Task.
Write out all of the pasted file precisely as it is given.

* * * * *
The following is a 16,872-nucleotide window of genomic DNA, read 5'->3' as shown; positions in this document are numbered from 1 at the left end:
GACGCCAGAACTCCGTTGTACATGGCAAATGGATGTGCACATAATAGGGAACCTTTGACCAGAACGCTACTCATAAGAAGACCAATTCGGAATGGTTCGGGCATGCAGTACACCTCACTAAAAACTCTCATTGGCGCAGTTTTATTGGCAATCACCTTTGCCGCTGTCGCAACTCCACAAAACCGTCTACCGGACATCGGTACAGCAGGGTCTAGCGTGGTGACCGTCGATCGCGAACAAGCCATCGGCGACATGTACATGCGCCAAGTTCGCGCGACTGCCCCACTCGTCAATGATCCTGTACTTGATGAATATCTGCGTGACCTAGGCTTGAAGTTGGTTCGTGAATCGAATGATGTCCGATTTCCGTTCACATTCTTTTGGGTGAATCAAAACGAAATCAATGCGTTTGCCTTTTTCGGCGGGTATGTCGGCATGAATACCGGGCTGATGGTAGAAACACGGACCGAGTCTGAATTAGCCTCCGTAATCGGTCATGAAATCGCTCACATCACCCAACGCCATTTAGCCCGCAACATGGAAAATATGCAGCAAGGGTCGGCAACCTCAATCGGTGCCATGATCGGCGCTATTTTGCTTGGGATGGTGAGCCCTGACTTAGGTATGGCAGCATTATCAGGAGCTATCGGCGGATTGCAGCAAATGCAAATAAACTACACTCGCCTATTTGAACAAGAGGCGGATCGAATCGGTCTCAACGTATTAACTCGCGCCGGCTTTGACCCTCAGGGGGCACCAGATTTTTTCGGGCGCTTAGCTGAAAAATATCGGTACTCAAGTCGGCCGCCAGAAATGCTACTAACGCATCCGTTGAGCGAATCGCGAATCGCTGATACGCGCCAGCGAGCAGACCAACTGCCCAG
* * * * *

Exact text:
The following is a 16,872-nucleotide window of genomic DNA, read 5'->3' as shown; positions in this document are numbered from 1 at the left end:
GACGCCAGAACTCCGTTGTACATGGCAAATGGATGTGCACATAATAGGGAACCTTTGACCAGAACGCTACTCATAAGAAGACCAATTCGGAATGGTTCGGGCATGCAGTACACCTCACTAAAAACTCTCATTGGCGCAGTTTTATTGGCAATCACCTTTGCCGCTGTCGCAACTCCACAAAACCGTCTACCGGACATCGGTACAGCAGGGTCTAGCGTGGTGACCGTCGATCGCGAACAAGCCATCGGCGACATGTACATGCGCCAAGTTCGCGCGACTGCCCCACTCGTCAATGATCCTGTACTTGATGAATATCTGCGTGACCTAGGCTTGAAGTTGGTTCGTGAATCGAATGATGTCCGATTTCCGTTCACATTCTTTTGGGTGAATCAAAACGAAATCAATGCGTTTGCCTTTTTCGGCGGGTATGTCGGCATGAATACCGGGCTGATGGTAGAAACACGGACCGAGTCTGAATTAGCCTCCGTAATCGGTCATGAAATCGCTCACATCACCCAACGCCATTTAGCCCGCAACATGGAAAATATGCAGCAAGGGTCGGCAACCTCAATCGGTGCCATGATCGGCGCTATTTTGCTTGGGATGGTGAGCCCTGACTTAGGTATGGCAGCATTATCAGGAGCTATCGGCGGATTGCAGCAAATGCAAATAAACTACACTCGCCTATTTGAACAAGAGGCGGATCGAATCGGTCTCAACGTATTAACTCGCGCCGGCTTTGACCCTCAGGGGGCACCAGATTTTTTCGGGCGCTTAGCTGAAAAATATCGGTACTCAAGTCGGCCGCCAGAAATGCTACTAACGCATCCGTTGAGCGAATCGCGAATCGCTGATACGCGCCAGCGAGCAGACCAACTGCCCAG